Consequently, the Government have sought to take action to protect Northern Ireland should the EU follow through on their threat. It is true, but only if enacted, the provisions of the Bill pertinent to Northern Ireland would breach the Withdrawal Agreement and therefore international law. However, those provisions would only ever be triggered in response to the EU itself breaching international law through a breach of the good faith articles of the Agreement.
At Second Reading, a number of colleagues, including myself, expressed their reservations about the Bill. The Government has therefore decided to table an amendment to the Bill which would require the House of Commons to approve the triggering of the provisions which would break international law. The Government have also given further assurances that they will pursue the formal disputes process outlined in the Withdrawal Agreement if they have to ask the House of Commons to approve the use of the provisions above. This underlines the fact that these powers are to be kept in reserve in the event that the EU prevents, or unnecessarily impedes, exports to Northern Ireland. It is a last resort and the Government is continuing to negotiate with the EU about the terms of a future trade agreement.
The conditions under which the Government would consider triggering the provisions of the Bill have been published here: https://www.gov.uk/government/publications/government-statement-on-notwithstanding-clauses/government-statement-on-notwithstanding-clauses.
Some constituents have asked why I voted for the Withdrawal Agreement in the first place if I am willing to support the potential breaking of that agreement. The Withdrawal Agreement places legal obligations on both the EU and the UK; this legislation is there to protect the Union if the EU breaches its good faith obligations. I do not think it was foreseeable that the EU might consider breaching their legal obligations, but we must now be prepared for that eventuality.
Second, many constituents have said that we should never contemplate breaking international law. In the vast majority of cases, I agree. However, in this context, the UK’s breach of international law would be in direct response to the EU doing the same. On a moral and reputational level, I think that a ‘retaliatory’ breach of international law, whilst regrettable and a last resort, is justifiable.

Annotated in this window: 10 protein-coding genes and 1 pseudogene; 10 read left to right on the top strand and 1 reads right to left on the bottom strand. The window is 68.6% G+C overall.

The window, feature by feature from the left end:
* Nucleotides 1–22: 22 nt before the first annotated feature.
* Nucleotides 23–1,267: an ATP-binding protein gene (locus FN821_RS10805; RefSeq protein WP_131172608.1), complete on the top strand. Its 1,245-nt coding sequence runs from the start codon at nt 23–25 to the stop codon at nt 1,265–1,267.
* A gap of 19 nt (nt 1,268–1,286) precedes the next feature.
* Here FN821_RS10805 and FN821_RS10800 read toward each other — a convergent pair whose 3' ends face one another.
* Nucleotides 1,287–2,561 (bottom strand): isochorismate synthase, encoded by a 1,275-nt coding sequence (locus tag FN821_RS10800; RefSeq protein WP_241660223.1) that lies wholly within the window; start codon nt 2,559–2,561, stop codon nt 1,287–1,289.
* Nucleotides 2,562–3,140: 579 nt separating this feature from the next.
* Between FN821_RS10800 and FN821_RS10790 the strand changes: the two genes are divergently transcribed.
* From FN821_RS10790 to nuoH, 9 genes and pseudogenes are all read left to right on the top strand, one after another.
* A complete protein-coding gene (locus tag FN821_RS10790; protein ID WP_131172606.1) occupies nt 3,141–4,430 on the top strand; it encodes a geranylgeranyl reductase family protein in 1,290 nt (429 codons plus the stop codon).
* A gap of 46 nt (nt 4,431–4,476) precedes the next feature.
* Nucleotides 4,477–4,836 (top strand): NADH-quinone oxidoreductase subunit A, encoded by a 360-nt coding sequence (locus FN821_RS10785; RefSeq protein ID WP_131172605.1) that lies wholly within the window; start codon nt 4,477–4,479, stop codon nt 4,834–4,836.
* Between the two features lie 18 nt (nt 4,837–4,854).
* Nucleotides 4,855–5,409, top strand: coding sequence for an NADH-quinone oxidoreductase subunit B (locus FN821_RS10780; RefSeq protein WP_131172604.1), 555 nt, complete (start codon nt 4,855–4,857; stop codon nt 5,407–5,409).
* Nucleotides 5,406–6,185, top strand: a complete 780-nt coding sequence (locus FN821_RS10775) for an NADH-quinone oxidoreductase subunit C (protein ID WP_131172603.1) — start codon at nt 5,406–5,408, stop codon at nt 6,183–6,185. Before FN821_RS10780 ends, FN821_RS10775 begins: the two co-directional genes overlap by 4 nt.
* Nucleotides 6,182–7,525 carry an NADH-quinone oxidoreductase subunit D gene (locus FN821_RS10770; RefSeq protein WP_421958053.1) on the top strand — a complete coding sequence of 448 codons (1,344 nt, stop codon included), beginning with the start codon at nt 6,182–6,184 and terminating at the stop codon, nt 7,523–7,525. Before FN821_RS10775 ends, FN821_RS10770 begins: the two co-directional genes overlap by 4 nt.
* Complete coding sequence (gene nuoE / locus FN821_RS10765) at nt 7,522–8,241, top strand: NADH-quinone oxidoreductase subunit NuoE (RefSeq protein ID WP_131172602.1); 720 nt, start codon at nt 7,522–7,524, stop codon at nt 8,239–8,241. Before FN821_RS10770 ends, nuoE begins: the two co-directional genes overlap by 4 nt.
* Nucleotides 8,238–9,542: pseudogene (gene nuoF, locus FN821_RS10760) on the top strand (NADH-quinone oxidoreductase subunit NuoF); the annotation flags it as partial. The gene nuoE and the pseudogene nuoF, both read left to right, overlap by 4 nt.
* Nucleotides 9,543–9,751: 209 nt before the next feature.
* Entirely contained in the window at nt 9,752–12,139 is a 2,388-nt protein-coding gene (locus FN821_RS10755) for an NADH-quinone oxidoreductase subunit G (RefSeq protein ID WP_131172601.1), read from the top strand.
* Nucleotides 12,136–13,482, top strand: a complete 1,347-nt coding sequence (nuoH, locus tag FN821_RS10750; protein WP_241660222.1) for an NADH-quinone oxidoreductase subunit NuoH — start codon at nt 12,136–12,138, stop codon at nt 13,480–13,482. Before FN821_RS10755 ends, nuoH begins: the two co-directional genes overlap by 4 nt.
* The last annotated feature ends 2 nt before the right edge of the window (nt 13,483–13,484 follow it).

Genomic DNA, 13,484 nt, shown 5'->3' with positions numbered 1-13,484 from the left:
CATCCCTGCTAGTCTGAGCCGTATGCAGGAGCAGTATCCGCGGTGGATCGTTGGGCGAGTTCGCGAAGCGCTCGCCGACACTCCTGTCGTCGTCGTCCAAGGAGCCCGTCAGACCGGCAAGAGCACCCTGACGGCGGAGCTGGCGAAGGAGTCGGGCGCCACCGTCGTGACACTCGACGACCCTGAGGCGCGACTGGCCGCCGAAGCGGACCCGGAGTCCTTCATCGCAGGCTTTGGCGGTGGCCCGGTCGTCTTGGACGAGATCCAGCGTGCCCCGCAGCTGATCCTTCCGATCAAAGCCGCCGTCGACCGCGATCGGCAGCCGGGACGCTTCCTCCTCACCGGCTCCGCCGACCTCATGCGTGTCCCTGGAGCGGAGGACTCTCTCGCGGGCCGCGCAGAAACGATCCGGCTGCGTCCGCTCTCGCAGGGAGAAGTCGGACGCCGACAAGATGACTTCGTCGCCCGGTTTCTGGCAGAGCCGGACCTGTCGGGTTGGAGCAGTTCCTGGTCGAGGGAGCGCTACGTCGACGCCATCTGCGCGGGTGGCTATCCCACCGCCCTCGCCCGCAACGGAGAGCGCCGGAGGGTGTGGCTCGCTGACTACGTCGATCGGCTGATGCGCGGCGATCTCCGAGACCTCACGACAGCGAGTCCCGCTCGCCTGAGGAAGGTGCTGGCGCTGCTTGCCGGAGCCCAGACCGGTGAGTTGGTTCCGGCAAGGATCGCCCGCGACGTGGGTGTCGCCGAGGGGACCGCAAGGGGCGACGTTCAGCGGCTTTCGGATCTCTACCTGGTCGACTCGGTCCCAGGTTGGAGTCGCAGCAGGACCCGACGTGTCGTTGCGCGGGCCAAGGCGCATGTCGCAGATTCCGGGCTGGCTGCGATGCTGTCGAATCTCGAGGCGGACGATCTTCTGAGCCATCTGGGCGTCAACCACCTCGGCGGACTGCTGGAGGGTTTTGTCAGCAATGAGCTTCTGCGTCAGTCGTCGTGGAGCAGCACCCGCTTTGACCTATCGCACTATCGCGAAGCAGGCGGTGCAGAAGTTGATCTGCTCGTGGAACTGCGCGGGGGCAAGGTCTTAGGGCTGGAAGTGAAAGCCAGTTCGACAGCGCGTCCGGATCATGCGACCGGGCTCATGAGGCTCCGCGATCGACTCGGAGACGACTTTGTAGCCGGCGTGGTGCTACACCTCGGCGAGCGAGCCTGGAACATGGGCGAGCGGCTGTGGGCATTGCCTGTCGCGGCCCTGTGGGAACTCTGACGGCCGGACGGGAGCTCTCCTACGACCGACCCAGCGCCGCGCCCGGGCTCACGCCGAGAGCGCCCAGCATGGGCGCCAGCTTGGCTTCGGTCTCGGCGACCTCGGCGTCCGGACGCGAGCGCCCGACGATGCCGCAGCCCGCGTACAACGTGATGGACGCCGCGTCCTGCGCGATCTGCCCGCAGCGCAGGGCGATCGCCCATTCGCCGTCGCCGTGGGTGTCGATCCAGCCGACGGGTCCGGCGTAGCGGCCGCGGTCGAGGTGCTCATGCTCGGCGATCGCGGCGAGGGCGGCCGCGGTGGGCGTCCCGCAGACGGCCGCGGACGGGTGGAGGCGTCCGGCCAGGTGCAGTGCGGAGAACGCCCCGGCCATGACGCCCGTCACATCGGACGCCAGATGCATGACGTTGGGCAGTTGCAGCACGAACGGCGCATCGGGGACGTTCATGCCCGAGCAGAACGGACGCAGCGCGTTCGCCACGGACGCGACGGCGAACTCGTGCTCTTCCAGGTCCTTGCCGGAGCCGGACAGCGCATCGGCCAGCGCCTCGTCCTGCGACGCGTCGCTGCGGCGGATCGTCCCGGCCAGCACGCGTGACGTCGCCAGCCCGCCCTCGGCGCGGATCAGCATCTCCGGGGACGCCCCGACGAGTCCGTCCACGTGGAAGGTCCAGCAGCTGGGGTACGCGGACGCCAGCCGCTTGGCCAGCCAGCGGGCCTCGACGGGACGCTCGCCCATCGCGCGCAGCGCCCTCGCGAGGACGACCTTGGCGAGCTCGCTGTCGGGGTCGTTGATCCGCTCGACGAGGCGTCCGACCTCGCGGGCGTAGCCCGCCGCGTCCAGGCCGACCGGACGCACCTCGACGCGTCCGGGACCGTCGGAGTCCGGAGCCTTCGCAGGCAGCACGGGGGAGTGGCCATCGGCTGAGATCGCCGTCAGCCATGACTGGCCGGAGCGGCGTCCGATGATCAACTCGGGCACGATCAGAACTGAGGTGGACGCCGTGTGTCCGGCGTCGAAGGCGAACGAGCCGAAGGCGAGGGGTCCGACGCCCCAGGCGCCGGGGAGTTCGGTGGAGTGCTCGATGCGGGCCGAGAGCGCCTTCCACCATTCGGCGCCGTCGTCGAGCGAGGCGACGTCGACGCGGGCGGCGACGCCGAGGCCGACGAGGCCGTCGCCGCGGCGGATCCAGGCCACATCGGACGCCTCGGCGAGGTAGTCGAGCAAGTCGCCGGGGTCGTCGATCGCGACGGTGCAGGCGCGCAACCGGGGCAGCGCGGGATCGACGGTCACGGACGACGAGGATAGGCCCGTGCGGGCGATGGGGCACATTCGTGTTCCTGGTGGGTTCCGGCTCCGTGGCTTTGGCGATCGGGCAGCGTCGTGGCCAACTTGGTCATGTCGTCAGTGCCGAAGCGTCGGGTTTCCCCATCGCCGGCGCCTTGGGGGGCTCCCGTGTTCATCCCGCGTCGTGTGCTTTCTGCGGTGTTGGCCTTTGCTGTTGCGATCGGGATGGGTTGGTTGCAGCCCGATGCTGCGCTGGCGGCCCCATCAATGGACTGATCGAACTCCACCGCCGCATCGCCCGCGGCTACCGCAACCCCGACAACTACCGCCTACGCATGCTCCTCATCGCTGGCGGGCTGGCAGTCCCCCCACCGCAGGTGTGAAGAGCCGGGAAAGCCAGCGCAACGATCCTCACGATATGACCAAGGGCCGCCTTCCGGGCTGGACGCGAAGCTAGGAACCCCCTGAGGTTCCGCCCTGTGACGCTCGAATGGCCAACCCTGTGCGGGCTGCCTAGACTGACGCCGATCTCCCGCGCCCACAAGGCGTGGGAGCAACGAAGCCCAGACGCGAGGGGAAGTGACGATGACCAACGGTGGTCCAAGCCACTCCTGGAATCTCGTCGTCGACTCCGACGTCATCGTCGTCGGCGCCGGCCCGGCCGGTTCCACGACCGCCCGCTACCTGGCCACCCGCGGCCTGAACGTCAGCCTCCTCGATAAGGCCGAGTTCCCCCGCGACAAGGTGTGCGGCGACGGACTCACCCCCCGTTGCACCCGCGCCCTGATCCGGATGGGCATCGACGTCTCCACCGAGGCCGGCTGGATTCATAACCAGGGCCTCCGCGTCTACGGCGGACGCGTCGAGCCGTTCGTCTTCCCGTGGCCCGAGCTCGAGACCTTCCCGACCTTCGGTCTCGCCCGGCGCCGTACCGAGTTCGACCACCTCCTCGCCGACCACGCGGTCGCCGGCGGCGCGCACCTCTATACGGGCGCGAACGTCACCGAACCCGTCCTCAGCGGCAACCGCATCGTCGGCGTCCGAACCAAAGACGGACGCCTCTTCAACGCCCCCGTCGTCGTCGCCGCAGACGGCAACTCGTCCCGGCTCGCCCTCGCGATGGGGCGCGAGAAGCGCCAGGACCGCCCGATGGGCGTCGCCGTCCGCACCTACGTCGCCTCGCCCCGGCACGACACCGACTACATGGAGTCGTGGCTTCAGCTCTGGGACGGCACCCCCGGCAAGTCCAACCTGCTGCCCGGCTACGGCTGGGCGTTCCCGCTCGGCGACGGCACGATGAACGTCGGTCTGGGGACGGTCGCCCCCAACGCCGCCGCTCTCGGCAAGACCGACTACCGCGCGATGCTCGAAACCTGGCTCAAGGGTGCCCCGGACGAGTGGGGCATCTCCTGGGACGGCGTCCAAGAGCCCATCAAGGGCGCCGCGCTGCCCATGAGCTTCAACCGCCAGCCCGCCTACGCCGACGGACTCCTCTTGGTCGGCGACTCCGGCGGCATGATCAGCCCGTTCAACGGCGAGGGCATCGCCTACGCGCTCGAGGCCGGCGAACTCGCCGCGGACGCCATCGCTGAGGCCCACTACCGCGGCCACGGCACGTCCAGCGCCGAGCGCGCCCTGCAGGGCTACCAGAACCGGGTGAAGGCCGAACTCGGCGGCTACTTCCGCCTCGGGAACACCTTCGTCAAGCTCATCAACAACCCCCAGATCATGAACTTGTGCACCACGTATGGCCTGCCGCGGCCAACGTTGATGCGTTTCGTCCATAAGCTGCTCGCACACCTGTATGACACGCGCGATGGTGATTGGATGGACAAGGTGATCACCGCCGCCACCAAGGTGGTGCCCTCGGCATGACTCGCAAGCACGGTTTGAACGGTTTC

Third, some have pointed to the view of other MPs who said they could not support this legislation. I have consulted a wide range of colleagues with legal backgrounds and there is a broad spectrum of opinion. I am glad that following the Government’s assurances, many colleagues are now supporting the Bill who previously declined to support the Bill at Second Reading.
This is why I believe we need the Internal Market Bill and why I will continue to support it. I appreciate that some constituents will still not agree with me and that is inevitable. However, I am happy to respond to any further concerns you may have.
VAT on Sunscreen
I completely agree with you that people need to afford to be able to protect themselves. Using a good quality sun cream with both a high sun protection factor (SPF) and at least a four star UVA protection is an essential part of protecting ourselves from the sun.
However, not all sunscreen products are recognised as having a health benefit and the factor level necessary for adequate protection is a matter of contention. Exempting all sunscreen from VAT would not necessarily lead to people being better protected. However, VAT rules do allow drugs and medications dispensed by registered pharmacists against a prescription issued by a qualified health professional to be zero rated for VAT. This means that high-factor sunscreen is on the NHS prescription list for certain conditions and provided VAT free when dispensed by a pharmacist to patients.
Saudi Arms Exports
The decision to resume arms sales to Saudi Arabia has been taken in line with the Consolidated EU and National Arms Export Licensing Criteria. This means that the Government believes that any goods exported to Saudi Arabia will not be used for internal repression or in the commission of a serious violation of international humanitarian law.
We have some of the strictest arms export criteria in the world, and I am satisfied that the Government have acted in line with that. I reviewed the contributions made during the recent Urgent Question on the resumption of exports, and I will continue to follow this issue.
I have received a large amount of correspondence from constituents concerned about the Trade Bill, and I was asked to support a number of amendments. I did not vote for any of the amendments to the Bill, and I will explain why below. Contrary to the claims made by some, this does not mean that I support lower food standards or NHS privatisation.
New Clause 4 (NC4). I voted against this for a number of reasons but primarily because I am satisfied with the existing powers available to me as an MP in scrutinising trade deals. These powers include the right to block a treaty from being ratified and the right to block any primary legislation required to implement a free trade agreement.
New Clause 7 (NC7). My position on the protection of standards, whether they are domestic production or import standards, is available on my website (https://www.selainesaxby.org.uk/environment-food-and-rural-affairs). However, our current import standards will prevent the importation of inferior food products such as chlorine-washed chicken and hormone-fed beef. Following multiple conversations with Ministers, I have been assured that this will not change.
New Clause 8 and New Clause 17 (NC8 and NC17). The NHS must remain publicly owned and free at the point of use. The Government has been very clear about these important principles. When we are negotiating trade deals, the NHS will not be on the table. The price the NHS pays for drugs will not be on the table. The services the NHS provides will not be on the table. The Trade Bill is designed to provide continuity for existing trade agreements, and it cannot be used to implement new free trade agreements, e.g. with the United States. It was absolutely not about the content of future trade deals and the future of the NHS, and it is misleading to claim otherwise, and this amendment was therefore unnecessary.